A survey to assess perceptions on the value of examining survey records within the Surveyor-General(s) Office(s).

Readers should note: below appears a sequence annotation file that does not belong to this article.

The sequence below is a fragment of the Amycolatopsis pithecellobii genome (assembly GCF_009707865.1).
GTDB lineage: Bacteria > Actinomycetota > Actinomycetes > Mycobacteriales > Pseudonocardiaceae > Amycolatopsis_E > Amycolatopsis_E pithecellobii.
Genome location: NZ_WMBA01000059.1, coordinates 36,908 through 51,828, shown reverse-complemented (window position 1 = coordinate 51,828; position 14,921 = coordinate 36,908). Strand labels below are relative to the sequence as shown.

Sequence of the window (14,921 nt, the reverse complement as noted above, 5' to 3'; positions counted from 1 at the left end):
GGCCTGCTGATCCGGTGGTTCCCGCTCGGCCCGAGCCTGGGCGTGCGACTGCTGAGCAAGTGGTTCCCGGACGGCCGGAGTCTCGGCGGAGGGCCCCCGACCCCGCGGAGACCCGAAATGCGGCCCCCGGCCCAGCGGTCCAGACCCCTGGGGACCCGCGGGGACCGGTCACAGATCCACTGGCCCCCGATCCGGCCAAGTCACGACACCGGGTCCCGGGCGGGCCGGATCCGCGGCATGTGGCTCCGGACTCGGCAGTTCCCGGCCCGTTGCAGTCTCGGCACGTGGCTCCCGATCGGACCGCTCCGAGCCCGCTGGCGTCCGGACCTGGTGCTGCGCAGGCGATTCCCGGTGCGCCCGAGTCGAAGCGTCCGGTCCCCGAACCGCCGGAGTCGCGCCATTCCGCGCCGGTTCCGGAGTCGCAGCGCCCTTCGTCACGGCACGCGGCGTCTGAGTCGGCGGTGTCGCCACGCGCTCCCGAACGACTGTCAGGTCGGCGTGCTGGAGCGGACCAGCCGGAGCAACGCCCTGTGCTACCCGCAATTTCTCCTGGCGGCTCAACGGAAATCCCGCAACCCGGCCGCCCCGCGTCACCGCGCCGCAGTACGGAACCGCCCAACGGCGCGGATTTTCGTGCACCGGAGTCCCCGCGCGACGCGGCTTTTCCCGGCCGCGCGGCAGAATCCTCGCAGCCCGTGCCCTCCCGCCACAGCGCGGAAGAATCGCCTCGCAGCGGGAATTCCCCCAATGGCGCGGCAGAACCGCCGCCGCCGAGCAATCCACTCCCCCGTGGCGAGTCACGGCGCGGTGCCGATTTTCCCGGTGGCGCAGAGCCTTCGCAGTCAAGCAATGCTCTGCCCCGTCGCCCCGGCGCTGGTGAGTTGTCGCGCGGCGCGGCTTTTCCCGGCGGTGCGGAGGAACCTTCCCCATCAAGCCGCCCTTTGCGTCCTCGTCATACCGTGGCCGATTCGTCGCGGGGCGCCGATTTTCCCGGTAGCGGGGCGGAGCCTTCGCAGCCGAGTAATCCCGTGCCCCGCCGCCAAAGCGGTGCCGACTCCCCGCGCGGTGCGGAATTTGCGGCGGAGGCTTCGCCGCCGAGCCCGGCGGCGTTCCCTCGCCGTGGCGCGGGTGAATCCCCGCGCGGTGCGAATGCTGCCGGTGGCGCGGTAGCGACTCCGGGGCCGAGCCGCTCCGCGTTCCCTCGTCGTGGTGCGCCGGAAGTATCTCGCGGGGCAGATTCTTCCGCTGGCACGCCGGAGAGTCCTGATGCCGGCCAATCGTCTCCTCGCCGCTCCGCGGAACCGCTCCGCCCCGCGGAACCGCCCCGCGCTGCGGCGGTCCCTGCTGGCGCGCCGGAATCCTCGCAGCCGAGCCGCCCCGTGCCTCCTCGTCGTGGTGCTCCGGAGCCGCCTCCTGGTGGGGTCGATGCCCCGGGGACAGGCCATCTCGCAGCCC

The examination of survey diagrams and records submitted by Professional Land Surveyor(s), has been the responsibility of the Surveyor-General(s) Office(s) in South Africa since the passing of the Land Survey Act 9 of 1927 and its successor, the Land Survey Act 8 of 1997. As it stands Professional Land Surveyor(s), registered with the South African Institute of Professional and Technical Surveyors, are the only persons authorised to place and replace cadastral boundaries. Together with the Surveyor-General(s) Office(s), they ensure the integrity of our land tenure system. This research investigated the perceptions of the Professional Land Surveyor(s) and the examiners, as to whether this examination process is necessary to ensure the integrity of the land tenure system, or whether it is a mere hindrance to the registration of land within the Deeds Office(s). A qualitative research approach was undertaken whereby a questionnaire was developed and distributed to all registered Professional Land Surveyor(s) operating in KwaZulu-Natal. In addition, semi-structured interviews were performed at the offices of the Surveyor-General with the staff involved with the examination process. It was established that the examination, although perceived as a delay in the registration of property, is vital and if compromised there is a distinct risk of losing the security and integrity that presently exist within the cadastral system. It would appear that the integrity of our cadastral system is not found solely in the professional land surveyor or the examination section, but rather that the combined efforts of the two parties provides an end product that is accurate, correct and ensures that the integrity of the cadastre system is maintained.